In FIG. 1, first and second signal conditioning circuitry, illustrated by boxes 28, 30 are connected to receive the voltage signals 2c and 2d appearing on lines 24, 26. In general, the conditioning circuitry boxes 28 and 30 include a comparator (not shown) provided with a reference voltage and an RC type circuit input used to establish a predeterminable electronic sensing threshold level 32 in FIGS. 2c, 2d as will be seen. The primary purpose of the signal conditioning circuitry boxes 28 and 30 is to modify the incoming signals 2c, 2d into a series of constant amplitude logic pulses appearing on connected output lines 34, 36. FIGS. 2e and 2f illustrate the form of the modified signals on lines 34, 36 which are now compatible for use to operate ensuing logic circuitry contained within a logic block 38. Another purpose of the conditioning circuitry devices 28, 30 is to set the electronic sensing threshold 32, shown in FIGS. 2c and 2d. This constant level peak cut off pre-establishes a minimum acceptable voltage amplitude and thereby filters out weak voltage excursions. Signals received on lines 24 and 26 below the sensing threshold 32 are thus eliminated as shown by the subsequent absence of an output pulse (FIGS. 2e, 2f) on lines 34 and 36. The connected logic block 38 comprises a network of inter-connected electrical components including a time-measuring counter (not shown) for measuring elapsed time between the arrival of the initial pulse of signals 2e, 2f. Logic block 38 begins operation upon receipt of the first arriving signal along either of lines 34, 36 and stops with the arrival of the other or following signal. The start-stop measurement represents the time interval utilized in logic block 38 to establish a code representative of the selected striker 16 which, in turn, is used to control machine functioning, accordingly. A suitable operative logic block 38, as well as aforementioned conditioning circuitry 28 and 30, are fully described in prior copending applications I and III.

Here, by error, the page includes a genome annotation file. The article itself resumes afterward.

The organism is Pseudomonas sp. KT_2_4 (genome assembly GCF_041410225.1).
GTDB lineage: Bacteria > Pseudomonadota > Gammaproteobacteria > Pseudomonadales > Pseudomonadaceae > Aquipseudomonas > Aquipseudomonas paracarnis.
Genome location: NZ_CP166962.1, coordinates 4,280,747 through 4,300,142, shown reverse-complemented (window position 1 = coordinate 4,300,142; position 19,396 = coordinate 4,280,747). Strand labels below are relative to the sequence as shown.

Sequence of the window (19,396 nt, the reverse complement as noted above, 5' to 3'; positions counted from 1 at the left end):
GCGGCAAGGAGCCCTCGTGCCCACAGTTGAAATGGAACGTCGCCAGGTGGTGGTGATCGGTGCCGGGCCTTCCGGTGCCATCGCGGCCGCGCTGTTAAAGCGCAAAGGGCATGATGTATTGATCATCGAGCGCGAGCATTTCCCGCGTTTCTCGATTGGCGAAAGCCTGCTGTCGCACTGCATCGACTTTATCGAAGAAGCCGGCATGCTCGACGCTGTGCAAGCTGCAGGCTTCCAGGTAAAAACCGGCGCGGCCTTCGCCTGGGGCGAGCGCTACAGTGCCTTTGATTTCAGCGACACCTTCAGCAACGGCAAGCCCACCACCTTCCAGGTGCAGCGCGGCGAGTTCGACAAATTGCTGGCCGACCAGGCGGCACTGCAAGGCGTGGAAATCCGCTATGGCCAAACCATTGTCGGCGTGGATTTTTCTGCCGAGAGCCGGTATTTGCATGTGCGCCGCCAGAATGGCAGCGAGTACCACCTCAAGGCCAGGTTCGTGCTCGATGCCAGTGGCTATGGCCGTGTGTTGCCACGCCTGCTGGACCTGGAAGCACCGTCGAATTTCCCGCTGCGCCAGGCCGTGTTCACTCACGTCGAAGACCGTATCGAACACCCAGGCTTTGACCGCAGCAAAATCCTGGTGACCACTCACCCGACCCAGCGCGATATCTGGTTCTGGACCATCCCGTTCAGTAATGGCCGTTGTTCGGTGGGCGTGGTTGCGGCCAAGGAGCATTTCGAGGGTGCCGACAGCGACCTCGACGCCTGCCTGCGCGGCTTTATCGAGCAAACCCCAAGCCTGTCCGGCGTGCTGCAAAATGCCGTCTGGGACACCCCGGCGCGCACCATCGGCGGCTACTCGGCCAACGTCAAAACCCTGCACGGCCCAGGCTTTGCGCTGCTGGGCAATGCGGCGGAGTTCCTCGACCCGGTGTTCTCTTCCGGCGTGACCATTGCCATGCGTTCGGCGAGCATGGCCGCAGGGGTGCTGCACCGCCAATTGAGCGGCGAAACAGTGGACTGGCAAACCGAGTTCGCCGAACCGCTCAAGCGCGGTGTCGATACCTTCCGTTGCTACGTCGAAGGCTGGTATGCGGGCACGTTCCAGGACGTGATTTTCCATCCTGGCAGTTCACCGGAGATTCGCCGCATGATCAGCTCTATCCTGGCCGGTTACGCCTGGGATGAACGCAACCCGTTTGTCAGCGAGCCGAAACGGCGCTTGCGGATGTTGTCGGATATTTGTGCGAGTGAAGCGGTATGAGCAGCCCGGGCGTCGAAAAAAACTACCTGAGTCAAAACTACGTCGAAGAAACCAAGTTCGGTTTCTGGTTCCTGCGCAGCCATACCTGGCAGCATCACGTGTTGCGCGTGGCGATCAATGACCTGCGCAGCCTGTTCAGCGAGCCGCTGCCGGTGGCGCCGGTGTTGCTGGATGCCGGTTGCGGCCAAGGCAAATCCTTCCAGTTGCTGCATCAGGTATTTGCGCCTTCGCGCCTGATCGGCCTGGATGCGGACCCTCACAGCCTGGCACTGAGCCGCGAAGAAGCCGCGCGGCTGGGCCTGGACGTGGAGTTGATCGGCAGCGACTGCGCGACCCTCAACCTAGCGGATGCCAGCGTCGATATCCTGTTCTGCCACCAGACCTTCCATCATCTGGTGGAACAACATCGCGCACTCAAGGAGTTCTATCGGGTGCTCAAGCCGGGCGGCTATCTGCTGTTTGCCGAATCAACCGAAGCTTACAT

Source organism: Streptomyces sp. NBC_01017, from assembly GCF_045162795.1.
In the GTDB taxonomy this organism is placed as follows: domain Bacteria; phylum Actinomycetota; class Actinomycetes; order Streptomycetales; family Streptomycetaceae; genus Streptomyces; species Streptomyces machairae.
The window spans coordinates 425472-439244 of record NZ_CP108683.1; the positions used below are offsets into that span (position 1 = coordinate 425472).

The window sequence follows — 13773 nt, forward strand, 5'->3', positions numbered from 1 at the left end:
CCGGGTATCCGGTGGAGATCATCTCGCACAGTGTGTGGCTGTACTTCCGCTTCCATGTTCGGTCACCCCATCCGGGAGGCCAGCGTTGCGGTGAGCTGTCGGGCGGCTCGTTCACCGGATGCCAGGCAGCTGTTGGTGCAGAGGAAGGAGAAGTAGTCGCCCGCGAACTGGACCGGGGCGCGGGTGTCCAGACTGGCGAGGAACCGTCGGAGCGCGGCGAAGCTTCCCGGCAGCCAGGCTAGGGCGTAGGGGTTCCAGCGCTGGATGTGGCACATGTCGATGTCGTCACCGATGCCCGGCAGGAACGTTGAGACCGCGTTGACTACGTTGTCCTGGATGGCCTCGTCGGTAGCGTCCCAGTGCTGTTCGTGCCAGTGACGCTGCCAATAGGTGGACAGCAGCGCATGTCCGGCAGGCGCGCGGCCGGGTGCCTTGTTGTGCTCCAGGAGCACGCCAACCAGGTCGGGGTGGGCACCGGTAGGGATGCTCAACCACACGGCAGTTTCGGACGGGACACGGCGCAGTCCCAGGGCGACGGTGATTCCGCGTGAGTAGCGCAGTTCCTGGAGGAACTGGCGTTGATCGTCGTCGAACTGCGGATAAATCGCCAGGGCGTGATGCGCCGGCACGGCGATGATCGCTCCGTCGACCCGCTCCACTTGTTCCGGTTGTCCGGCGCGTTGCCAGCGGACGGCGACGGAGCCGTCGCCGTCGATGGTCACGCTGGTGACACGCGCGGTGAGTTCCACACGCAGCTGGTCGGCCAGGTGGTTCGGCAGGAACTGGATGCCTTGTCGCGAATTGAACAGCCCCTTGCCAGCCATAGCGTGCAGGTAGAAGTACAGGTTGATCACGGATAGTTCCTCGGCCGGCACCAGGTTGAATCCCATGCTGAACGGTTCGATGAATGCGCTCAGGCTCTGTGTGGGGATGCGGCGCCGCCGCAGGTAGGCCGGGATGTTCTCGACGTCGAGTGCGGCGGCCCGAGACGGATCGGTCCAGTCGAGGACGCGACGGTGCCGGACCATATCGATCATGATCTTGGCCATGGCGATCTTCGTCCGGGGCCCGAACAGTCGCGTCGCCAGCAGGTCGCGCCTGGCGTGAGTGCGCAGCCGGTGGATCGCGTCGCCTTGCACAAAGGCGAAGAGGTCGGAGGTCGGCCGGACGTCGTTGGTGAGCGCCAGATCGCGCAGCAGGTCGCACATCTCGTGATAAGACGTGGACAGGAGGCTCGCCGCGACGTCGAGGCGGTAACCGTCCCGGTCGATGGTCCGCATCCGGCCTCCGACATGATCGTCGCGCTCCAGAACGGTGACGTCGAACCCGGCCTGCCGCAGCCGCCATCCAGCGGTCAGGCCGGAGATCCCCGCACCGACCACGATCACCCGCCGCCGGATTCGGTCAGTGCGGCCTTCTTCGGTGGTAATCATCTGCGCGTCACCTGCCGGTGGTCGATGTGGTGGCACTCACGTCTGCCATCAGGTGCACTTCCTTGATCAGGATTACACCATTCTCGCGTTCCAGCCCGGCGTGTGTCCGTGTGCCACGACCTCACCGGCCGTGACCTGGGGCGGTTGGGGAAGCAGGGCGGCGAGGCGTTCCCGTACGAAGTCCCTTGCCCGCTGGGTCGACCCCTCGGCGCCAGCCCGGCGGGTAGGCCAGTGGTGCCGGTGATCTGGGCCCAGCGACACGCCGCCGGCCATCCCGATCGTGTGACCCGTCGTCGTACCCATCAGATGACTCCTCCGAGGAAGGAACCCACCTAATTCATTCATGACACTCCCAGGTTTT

The above description refers in general to known acoustic systems employing the acoustic keyboard 10 and used preferably in connection with controlling the multiple functions of a typewriter. Specifics of the present invention will now be described and its advantages can be fully appreciated in view of the overall techniques disclosed in connection with acoustic keyboard 10.
In using the acoustic type keyboard 10, equipped with a known acoustic transport member (i.e., those disclosed in prior U.S. applications I and II and hereinafter referred as "conventional" acoustic members) and the toothed member 12B disclosed in copending application III, shown in FIGS. 3, 5 and 5a, the acoustic system is found to be sensitive to factors which will vary the accuracy of the encoding process, particularly variations effecting the propagation velocity and amplitude of the acoustic waves as they travel within the conventional members and member 12B. Variations in acoustic systems are a result of change in temperature, material property, acoustic dispersion (i.e., changes in transducer signal rise time with distance from the strike point), electronic threshold 32 drift, reference frequency drift, shifting impact point, wear at the impact point and timer resolution. A successful development in reducing the effects of many of these variations in the system is the toothed configuration of member 12B (FIGS. 3, 5) disclosed in copending application III. Acoustic member 12B is fabricated with teeth or tabs 40 shaped in three different triangular configurations to generate dissimilar wave meansings (different polarity combinations) among adjacent impact positions. As a result a wider time measuring tolerance or band (compared to conventional acoustic members) is provided in logic 38 for more readily distinguishing elapsed time among sound waves generated from adjacent strike points and thus enabling the acoustic system to perform acceptably even in the presence of wave propagating variations.
Though a significant improvement over the prior art is provided by uniformly thick acoustic member 12B, one area found in need of further improvement is in reducing the effects known as wave dispersion known to occur within the toothed member 12B. Wave dispersion accelerates the energy dissipating process which weakens the intensity of the waves. Dispersion is attributed to sound waves contacting and reflecting off peripheral boundary surfaces of member 12B. Though the acoustic system employing toothed member 12B is operable, discontinuous surfaces 46, 48 formed by the tabs 40 have enhanced dispersion over conventional straight members. Accordingly, the present stepped acoustic member 12, in FIG. 4, is constructed to minimize the amount of wave dispersion by being structured to substantially isolate the wave from contact with discontinuous surfaces 46, 48 while retaining the advantages accomplished by the acoustic member 12B described in copending application III.